“The law of this state does not allow, on an appeal from a judgment, a review of any decision or order from which an appeal might previously have been taken. . . .” (Woodman v. Ackerman, 249 Cal.App.2d 644, 648, 57 Cal.Rptr. 687, 690; to the same effect see Mohn v. Tingley, 191 Cal. 470, 492, 217 P. 733; Ferraro v. Pacific Fin. Corp., 8 Cal.App.3d 339, 355-356, 87 Cal.Rptr. 226; Brown v. Memorial Nat. Home Foundation, 158 Cal.App.2d 448, 456, 322 P.2d 600, cert. den., 358 U.S. 943, 79 S.Ct. 353, 3 L.Ed.2d 352; West v. Parker, 97 Cal.App.2d 286, 291, 217 P.2d 473; Weber v. Marine Cooks' & Stewards' Ass'n, 93 Cal.App.2d 327, 339, 208 P.2d 1009; Weygandt v. Larson, 130 Cal.App. 304, 310, 19 P.2d 852; Code Civ.Proc., § 906, last sentence.) The instant issue may therefore be condensed to the question whether an appeal lay from the July 29, 1975, order denying plaintiff Morrissey's motion to certify her action as a class action.
In Daar v. Yellow Cab Co., 67 Cal.2d 695, 63 Cal.Rptr. 724, 433 P.2d 732, an order of the superior court had decided, in effect, that a named plaintiff “could neither maintain a class action . . . nor state a cause of action” for damages greater than suffered by himself alone. At issue in the high court was the determination whether the order was appealable as a “final judgment” under Code of Civil Procedure section 963 which then permitted an appeal “from a final judgment entered in an action, . . .” The court stated (pp. 698-699, 63 Cal.Rptr. p. 727, 433 P.2d p. 735): “In determining whether there has been a final judgment, sometimes a difficult question, we have long adhered to the rule ‘that the question, as affecting the right of appeal, is not what the form of the order or judgment may be, but what is its legal effect. . . .’ . . . Although an order sustaining a demurrer with or without leave to amend is not the final judgment in the case . . . and is nonappealable . . . here the order under examination not only sustains the demurrer, but also directs the transfer of the cause from the superior court, where it was commenced as a class action, to the municipal court. We must assay the total substance of the order. It determines the legal insufficiency of the complaint as a class suit and preserves for the plaintiff alone his cause of action for damages. In ‘its legal effect’ . . . the order is tantamount to a dismissal of the action as to all members of the class other than plaintiff. . . . It has virtually demolished the action as a class action. If the propriety of such disposition could not now be reviewed, it can never be reviewed. This court has observed that it ‘has long been the rule in this state that an order of dismissal is to be treated as a judgment for the purposes of taking an appeal when it finally disposes of the particular action and prevents further proceedings as effectually as would any formal judgment.’ . . . We conclude that the order in the case at bench is in legal effect a final judgment from which an appeal lies . . . .”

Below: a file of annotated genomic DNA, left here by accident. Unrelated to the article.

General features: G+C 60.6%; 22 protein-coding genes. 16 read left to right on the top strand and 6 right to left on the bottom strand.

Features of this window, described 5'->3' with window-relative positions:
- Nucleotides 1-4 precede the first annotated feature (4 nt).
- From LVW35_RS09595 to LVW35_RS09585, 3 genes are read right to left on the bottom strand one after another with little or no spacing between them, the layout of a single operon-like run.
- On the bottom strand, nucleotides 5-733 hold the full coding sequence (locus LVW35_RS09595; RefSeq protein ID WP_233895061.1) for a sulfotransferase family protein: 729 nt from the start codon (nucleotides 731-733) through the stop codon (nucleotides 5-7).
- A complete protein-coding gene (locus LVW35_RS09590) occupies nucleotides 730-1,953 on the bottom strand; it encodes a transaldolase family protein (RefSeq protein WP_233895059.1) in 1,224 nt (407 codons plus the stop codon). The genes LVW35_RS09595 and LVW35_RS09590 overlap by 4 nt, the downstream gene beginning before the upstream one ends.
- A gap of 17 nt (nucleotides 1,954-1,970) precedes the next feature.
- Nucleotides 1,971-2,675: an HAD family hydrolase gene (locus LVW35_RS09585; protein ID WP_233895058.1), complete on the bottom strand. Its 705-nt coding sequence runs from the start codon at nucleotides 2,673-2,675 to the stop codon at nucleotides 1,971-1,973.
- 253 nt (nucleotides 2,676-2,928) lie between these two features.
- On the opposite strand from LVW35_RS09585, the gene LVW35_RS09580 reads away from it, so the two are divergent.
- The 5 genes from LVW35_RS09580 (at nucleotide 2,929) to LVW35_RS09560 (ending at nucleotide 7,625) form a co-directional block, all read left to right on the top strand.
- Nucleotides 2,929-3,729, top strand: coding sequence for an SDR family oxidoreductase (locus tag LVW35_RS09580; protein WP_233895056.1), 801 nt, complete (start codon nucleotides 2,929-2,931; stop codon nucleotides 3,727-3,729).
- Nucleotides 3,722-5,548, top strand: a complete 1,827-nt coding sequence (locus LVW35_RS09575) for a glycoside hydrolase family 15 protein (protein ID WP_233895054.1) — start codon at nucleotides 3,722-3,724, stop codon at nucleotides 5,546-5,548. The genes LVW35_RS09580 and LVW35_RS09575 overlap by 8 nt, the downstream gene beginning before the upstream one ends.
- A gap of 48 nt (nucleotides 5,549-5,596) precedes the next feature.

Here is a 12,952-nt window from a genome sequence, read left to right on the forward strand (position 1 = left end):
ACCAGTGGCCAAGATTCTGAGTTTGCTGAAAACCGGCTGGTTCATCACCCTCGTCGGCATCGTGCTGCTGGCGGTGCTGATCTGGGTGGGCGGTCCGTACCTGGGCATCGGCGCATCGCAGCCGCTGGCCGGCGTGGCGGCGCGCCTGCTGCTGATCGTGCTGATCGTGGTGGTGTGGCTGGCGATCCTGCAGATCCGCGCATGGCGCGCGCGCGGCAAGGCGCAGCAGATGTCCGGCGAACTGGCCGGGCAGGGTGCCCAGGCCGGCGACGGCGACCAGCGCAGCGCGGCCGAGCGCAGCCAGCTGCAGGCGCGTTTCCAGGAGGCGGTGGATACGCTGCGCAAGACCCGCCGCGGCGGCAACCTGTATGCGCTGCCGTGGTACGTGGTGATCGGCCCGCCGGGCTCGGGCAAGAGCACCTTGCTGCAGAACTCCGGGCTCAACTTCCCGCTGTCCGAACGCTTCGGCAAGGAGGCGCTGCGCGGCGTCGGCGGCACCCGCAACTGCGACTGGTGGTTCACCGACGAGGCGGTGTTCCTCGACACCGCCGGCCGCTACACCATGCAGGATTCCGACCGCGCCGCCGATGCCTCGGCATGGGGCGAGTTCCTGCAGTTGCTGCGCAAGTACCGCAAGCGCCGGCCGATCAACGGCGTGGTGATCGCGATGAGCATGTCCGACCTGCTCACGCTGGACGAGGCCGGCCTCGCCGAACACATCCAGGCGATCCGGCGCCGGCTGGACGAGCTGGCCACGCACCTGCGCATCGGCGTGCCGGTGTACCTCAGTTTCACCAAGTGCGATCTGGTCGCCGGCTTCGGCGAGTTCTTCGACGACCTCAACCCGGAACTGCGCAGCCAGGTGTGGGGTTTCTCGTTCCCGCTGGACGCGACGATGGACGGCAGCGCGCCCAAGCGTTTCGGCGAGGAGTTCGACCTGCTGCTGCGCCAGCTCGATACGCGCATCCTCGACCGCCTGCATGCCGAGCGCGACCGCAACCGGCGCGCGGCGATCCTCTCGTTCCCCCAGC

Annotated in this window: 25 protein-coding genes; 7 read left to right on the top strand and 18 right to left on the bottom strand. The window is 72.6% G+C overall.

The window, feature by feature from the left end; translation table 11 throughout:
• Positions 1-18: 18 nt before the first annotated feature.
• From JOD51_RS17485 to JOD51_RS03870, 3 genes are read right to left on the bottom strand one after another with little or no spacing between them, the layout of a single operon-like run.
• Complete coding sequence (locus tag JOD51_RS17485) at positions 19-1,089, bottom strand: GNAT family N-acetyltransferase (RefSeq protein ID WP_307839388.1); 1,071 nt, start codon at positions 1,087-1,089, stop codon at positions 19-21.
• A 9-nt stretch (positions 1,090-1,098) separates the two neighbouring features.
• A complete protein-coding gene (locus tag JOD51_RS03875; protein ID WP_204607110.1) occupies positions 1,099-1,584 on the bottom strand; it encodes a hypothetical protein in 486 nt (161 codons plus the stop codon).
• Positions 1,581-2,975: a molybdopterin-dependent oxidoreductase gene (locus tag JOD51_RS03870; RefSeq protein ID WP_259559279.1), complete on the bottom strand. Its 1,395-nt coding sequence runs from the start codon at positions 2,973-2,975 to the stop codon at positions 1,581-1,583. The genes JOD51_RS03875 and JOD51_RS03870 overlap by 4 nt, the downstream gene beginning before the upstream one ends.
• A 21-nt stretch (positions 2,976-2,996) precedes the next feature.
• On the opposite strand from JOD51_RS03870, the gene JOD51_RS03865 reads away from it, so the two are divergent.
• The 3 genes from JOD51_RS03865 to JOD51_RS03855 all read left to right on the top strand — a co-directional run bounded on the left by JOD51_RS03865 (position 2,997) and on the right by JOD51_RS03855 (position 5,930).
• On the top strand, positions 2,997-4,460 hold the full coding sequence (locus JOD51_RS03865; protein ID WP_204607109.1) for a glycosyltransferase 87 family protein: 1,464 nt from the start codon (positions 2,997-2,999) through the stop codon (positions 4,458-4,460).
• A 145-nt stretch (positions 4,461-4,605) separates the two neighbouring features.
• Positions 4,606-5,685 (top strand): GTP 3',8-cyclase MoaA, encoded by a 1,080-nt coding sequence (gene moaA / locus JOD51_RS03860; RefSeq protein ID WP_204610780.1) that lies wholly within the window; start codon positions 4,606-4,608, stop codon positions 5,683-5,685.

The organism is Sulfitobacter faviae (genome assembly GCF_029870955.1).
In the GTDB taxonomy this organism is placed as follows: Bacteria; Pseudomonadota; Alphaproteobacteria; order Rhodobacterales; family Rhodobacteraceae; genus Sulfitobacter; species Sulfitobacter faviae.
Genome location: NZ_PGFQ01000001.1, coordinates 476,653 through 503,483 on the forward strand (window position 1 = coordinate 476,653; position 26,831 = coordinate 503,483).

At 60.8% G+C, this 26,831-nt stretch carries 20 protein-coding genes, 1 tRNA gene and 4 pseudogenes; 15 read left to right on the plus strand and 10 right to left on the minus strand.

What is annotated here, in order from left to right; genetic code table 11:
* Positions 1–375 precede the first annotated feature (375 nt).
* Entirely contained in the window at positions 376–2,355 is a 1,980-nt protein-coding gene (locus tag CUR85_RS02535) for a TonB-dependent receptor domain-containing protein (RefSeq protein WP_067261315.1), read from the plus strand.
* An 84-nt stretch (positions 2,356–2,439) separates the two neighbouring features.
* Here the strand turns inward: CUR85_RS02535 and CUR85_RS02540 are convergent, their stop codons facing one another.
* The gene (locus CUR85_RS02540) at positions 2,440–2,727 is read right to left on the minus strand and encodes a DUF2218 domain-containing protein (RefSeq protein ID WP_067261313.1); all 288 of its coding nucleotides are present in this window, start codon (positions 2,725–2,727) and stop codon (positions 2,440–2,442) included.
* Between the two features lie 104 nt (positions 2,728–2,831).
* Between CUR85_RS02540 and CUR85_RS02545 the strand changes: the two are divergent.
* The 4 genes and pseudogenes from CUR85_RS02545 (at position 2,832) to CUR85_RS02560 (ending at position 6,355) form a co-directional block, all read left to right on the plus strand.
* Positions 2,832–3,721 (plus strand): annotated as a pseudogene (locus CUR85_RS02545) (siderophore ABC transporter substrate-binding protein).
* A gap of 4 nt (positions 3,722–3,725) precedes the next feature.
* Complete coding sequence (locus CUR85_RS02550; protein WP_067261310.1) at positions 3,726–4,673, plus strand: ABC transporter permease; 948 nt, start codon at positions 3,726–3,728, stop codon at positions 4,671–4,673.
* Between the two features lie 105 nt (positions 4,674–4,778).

Following the rationale and holding of Daar v. Yellow Cab Co., it has now been consistently held that an order, whatever form it may take, which has the effect of denying certification as a class action, is an appealable order. (Wilson v. San Francisco Fed. Sav. & Loan Ass'n, 62 Cal.App.3d 1, 3, 132 Cal.Rptr. 903; McGhee v. Bank of America, 60 Cal.App.3d 442, 445, 131 Cal.Rptr. 482; Santa Barbara Optical Co. v. State Bd. of Equalization, 47 Cal.App.3d 244, 246, fn. 1, 120 Cal.Rptr. 609; Wechsler v. Laskey-Weil, Inc., 42 Cal.App.3d 728, 729, 117 Cal.Rptr. 237; Hebbard v. Colgrove, 28 Cal.App.3d 1017, 1021, 105 Cal.Rptr. 172; Slakey Brothers Sacramento, Inc. v. Parker, 265 Cal.App.2d 204, 205-206, fn. 1, 71 Cal.Rptr. 269.)